‘Fair Play to All Sides of the Truth’: Controlling Media Distortions

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Our knowledge and understanding of the world is significantly influenced by news and current affairs reporting by the media. Yet the media can provide only a partial account of the truth, because they are not an infinite resource and selections have to be made about what can be published or broadcast. Editors have considerable discretion to choose what information should be disseminated, albeit constrained by considerations such as journalistic ethics, proprietorial objectives, and the economics of the production process. They may strive to provide at least as full an account of the truth as is possible. Alternatively, they may allow, or be indifferent to the possibility, that even partial truth will be distorted in the stories that they tell. J.S. Mill said that, ‘Truth, in the great practical concerns of life, is so much a question of the reconciling and combining of opposites’ that ‘correctness’ can only be discerned through the process of struggle between them. He continued, ‘ … only through diversity of opinion is there, in the existing state of human intellect, a chance of fair play to all sides of the truth.’ This article examines whether there should be limits imposed on editors’ discretion, and whether law or regulation have a role in determining those limits. It first considers the case for the media having a special role in truth-telling and then reviews the evidence about journalistic news practice. It is argued that, where distortions occur as a result of commercial and institutional pressures in the industry, there are no grounds for privileging the media on the grounds of their freedom of speech. A number of regulatory options are considered as ways of minimising distortion, the preferred approach being a system of ‘enforced ethics.’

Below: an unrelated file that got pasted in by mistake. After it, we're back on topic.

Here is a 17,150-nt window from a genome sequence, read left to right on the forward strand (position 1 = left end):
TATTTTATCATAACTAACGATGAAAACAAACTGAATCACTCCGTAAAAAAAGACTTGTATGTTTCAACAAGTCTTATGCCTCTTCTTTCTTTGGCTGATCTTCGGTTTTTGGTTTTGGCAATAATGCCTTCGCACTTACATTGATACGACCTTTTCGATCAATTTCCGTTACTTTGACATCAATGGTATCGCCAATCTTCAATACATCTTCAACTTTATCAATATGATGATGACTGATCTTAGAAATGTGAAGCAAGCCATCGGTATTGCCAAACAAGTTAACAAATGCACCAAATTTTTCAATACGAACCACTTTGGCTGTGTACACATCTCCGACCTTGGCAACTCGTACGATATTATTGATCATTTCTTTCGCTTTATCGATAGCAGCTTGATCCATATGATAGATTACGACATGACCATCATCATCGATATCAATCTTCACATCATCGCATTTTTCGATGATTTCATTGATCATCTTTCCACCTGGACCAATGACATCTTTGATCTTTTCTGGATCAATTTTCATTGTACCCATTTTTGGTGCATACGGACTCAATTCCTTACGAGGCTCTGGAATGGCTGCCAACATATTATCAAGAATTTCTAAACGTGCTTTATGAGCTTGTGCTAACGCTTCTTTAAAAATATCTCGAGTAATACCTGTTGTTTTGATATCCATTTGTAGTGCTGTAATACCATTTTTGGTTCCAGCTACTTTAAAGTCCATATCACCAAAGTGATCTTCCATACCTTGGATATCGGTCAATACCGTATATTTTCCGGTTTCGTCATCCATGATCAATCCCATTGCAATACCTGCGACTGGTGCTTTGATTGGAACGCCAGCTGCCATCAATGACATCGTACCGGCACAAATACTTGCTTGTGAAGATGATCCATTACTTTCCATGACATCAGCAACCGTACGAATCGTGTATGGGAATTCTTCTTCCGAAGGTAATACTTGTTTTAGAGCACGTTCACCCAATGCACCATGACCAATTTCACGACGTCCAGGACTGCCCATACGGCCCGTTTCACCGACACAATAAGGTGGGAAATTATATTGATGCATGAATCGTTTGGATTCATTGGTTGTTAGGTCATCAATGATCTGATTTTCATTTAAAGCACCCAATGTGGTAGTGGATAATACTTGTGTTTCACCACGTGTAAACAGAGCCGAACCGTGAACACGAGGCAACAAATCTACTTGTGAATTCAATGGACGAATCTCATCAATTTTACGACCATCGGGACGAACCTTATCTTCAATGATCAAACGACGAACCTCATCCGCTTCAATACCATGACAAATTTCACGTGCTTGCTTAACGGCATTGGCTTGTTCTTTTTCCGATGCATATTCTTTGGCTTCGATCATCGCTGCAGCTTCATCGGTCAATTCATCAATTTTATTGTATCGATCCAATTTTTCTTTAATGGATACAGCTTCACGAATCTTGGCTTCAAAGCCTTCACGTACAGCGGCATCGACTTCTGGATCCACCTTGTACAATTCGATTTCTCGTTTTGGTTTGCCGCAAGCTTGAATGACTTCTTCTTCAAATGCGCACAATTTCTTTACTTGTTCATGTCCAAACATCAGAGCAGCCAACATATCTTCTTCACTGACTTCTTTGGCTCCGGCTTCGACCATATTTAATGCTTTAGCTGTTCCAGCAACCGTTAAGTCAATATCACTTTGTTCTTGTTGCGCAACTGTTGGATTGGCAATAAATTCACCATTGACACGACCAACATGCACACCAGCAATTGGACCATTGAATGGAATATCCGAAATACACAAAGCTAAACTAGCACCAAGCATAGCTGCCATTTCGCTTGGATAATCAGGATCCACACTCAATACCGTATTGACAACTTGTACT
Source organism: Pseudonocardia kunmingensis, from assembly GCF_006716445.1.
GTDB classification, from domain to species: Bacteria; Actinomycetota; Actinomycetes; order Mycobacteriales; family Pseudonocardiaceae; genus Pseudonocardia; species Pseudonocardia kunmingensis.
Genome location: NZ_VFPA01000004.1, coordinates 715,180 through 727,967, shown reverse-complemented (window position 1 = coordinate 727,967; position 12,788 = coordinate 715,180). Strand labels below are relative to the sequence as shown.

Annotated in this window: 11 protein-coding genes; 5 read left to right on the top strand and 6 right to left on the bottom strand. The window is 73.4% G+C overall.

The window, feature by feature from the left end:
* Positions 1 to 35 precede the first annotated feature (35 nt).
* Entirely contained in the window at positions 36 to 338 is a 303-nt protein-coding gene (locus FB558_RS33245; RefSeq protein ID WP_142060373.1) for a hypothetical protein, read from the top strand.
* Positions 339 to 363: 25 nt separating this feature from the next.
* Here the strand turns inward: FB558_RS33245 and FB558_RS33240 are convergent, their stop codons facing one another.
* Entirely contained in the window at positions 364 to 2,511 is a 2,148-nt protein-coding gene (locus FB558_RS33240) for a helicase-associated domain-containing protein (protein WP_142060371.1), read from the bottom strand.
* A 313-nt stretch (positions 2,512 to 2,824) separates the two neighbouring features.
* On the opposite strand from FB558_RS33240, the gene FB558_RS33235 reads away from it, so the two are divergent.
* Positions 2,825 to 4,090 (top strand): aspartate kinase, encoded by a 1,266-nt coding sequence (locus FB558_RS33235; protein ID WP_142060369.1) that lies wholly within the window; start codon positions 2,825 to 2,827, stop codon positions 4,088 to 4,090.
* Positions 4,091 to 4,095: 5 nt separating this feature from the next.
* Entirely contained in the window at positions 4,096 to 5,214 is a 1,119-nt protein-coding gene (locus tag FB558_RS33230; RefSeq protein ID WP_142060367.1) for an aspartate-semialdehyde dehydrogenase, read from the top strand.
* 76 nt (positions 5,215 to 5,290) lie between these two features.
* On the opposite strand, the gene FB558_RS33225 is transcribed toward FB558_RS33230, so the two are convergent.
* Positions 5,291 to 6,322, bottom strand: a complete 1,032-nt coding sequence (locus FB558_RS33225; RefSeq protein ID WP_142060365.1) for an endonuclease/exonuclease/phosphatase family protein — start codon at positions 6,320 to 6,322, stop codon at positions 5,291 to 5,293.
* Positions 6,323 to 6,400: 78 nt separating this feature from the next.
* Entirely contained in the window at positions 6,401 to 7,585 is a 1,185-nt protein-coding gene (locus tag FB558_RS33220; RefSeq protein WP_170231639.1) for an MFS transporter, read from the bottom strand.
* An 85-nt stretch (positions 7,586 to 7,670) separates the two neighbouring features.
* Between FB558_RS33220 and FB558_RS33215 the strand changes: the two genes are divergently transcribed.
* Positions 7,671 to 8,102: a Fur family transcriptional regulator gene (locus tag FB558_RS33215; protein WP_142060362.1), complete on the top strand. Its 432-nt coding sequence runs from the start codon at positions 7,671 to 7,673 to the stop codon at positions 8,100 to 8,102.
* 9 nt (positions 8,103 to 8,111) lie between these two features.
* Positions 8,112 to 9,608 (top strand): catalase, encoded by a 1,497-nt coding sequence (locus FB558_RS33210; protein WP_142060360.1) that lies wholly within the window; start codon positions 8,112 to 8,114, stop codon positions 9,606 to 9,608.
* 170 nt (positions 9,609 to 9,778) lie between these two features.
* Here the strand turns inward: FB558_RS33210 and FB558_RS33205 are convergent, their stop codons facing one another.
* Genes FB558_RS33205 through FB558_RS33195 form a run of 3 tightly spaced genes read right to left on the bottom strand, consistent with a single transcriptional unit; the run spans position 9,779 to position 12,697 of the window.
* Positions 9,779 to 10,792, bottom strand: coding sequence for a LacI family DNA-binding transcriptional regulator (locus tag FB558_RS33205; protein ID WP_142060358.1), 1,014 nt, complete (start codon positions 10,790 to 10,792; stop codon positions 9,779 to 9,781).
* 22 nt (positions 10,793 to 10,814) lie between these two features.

Original languageEnglish
Pages (from-to)286-315
Number of pages29
JournalCurrent Legal Problems
Issue number1
Publication statusPublished - Jan 2009


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